Poor Man's Datamesh

Lucas Rayala
Lucas Rayala ✭✭✭✭✭✭
edited 02/23/23 in Best Practice

Prior to getting Datamesh, I devised a solution to transfer data from one page to another, without having matching columns. This process uses an intermediary sheet. It's kind of a pain to set up, but it works well and requires little to no maintenance. I still find some very small use cases where this comes in handy. Thought I would share.

Below is an example of a source and destination sheet, with an intermediate "cleaner" sheet. Requirements:

  • The source sheet and the cleaner must have a reference column with shared unique IDs. I'll tell you how to manage that below.
  • The cleaner sheet must have the same column headers as the target sheet.

Setting up matching unique IDs between source and cleaner sheets

You may have an active sheet with data constantly being added. You may not even have unique IDs associated with the data, or they may be unpredictable. What you need is a predictable unique Id in the source sheet. To get that, set up a Row ID column. This will provide a sequential row ID for every incoming row. In the above example the row IDs are 1-5.

Then, in the cleaner sheet, add a list of numbers to cover both your known rows (i.e. "1-5") and enough future rows so that you aren't having to constantly go back and add more. I usually load about 3,000 at a time, and I don't have to look at them for a few months. You can easily create a column of numbers in excel and then copy and paste them into your cleaner's reference column, 500 at a time.

Mirroring Data in your Cleaner Sheet

Now that you have a unique id to use as a reference, use cross-sheet column formulas to bring over the data you need, in the format you need it in. In the cleaner sheet example, I merge the first and last name into one column to match the target sheet. I also remove the color from the house information. The formula for "Client Name" would look something like this:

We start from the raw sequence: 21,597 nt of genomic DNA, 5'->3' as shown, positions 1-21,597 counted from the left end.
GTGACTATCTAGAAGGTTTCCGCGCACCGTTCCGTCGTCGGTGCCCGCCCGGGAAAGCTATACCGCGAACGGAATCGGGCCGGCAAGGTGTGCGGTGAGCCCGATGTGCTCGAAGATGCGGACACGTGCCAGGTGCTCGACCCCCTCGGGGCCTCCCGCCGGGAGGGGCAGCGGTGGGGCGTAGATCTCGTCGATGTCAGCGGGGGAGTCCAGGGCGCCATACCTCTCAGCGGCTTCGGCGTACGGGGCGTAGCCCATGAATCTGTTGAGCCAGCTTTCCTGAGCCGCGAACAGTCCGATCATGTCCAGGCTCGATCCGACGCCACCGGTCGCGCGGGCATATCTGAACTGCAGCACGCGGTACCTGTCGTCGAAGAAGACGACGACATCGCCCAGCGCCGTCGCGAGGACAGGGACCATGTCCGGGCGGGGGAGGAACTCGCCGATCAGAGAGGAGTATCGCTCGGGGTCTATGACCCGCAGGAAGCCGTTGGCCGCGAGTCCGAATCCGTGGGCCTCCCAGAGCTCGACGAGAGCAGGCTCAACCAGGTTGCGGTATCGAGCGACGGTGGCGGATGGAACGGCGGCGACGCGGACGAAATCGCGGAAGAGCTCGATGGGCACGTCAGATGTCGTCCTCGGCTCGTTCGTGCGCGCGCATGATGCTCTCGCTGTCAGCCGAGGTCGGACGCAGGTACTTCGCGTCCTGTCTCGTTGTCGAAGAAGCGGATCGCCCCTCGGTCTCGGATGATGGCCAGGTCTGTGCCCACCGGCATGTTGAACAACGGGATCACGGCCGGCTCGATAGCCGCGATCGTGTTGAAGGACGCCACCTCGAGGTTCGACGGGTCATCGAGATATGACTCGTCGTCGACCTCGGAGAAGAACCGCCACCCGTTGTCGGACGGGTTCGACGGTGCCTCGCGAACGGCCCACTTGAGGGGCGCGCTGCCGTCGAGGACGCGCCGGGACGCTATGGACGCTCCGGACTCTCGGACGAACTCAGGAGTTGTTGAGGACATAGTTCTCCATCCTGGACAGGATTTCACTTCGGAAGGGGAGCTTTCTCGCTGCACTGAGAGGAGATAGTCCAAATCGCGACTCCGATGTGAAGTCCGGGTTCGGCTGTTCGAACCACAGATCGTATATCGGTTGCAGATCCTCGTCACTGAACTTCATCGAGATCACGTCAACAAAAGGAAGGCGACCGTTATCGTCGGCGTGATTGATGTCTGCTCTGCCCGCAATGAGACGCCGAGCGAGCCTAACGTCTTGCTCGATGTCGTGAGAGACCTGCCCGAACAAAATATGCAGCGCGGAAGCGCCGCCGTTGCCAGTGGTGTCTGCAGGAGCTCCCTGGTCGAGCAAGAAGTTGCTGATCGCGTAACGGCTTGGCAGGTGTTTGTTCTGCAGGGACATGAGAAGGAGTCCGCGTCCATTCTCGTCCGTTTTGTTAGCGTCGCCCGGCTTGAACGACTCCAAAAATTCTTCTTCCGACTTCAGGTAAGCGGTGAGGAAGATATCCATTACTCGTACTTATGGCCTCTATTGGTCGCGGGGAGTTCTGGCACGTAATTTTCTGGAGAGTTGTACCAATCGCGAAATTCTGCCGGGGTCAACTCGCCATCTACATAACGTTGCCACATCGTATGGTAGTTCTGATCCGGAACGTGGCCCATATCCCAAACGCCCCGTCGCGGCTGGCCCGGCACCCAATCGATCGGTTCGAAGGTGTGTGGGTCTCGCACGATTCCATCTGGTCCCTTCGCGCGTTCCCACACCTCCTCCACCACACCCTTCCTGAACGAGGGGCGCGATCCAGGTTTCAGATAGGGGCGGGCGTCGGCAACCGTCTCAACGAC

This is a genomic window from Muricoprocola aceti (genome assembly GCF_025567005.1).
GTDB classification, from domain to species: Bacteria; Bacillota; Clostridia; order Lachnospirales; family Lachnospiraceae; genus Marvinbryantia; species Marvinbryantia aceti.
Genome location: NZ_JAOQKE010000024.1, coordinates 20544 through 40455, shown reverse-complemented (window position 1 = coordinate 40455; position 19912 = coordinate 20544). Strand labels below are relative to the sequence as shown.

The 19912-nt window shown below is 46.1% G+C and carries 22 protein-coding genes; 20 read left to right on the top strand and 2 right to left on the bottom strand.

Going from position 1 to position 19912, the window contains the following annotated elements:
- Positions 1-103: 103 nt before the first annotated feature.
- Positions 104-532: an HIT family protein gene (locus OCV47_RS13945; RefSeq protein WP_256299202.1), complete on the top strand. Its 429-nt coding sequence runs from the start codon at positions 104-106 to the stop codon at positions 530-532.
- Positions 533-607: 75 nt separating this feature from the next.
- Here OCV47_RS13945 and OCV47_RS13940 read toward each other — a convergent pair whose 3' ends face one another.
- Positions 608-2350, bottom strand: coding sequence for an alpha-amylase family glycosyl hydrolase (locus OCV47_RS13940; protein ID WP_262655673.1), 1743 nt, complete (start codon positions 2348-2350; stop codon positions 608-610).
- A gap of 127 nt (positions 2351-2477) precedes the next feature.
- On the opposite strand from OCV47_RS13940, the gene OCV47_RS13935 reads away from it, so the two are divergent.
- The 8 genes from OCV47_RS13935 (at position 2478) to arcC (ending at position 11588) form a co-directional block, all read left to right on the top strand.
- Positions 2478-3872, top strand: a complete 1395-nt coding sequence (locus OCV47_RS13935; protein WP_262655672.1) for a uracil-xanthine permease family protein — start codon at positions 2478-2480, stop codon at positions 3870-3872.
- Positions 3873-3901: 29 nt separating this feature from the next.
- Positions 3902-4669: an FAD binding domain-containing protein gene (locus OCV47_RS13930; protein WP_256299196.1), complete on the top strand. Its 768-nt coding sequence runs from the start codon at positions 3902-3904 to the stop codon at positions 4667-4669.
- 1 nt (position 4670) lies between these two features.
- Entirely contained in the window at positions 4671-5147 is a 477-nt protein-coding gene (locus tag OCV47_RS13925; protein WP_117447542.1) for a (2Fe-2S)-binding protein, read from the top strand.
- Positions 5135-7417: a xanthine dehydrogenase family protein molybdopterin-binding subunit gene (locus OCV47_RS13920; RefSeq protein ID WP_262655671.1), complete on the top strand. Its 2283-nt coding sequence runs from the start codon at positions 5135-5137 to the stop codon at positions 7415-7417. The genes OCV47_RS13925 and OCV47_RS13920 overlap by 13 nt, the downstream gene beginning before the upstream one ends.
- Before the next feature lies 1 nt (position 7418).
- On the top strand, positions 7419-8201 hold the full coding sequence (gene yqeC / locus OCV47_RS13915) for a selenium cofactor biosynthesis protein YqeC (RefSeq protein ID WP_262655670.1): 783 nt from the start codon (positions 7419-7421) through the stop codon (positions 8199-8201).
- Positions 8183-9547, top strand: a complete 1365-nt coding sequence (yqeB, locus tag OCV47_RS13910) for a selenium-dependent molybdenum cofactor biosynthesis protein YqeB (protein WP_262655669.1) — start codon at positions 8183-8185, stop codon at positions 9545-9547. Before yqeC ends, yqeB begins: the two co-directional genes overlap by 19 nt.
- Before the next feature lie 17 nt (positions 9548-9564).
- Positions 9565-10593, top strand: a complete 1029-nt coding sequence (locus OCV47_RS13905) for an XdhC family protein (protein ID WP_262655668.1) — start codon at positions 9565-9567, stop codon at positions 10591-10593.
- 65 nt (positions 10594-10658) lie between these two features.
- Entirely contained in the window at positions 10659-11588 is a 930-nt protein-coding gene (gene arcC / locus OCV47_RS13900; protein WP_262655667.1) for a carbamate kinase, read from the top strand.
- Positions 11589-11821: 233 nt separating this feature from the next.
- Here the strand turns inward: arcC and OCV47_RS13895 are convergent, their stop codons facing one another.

=INDEX(COLLECT({source_firstname}, {source_rowid}, [Extra Column]@row),1) + " " + INDEX(COLLECT({source_lastname}, {source_rowid}, [Extra Column]@row),1)

Send the Data Via Automation

Use an automation to transfer the data to the target sheet. A few things to keep in mind:

  • You may need to set some conditional cross-sheet logic to trigger your information to appear at the correct time. For instance, you may only want the data to transfer once a checkbox on the source sheet has been checked. You can set your cleaner sheet up so that it only populates data if the corresponding checkbox is checked, or other condition is met.
  • It's up to you whether you want to use a MOVE or COPY command. I've found that using a MOVE command is nice because it essentially deletes the row ID from the cleaner sheet and makes it impossible to accidentally send more. On occasion, I've added an ID back in to re-do a transfer. Using "COPY" command would keep the row ID on the cleaner page, but you may need to have further logic to keep from re-triggering the automation and sending the row again.
  • You can't trigger an automation using a formula (they do this to keep from accidentally triggering an automation repeatedly). However, you can set a time-based automation to send based off a formula column. I had one instance where I set up 12 of the same time-based automations, each for a different hour. Classy, I know.

Handy Trick

Remember, your cleaner column headers must exactly match your destination column headers. And your move command will send every column, including the row ID column on your cleaner page. However, move automations can't overwrite column formulas. So if you name your row ID column in your cleaner sheet the same as a column in your target sheet that's got a column formula assigned, all the data will copy or move over except the row ID, as that will essentially fail to send.

Use Cases

There are plenty of use cases for this trick. I originally devised it because I had to have a continuous merge of data from three separate sheets that didn't look at all alike. I used a cleaner sheet to parse all that data. In that case, I actually had three sets of unique IDs, one to match each sheet. Complicated? Yes. But it solved an impossible problem, so there you go.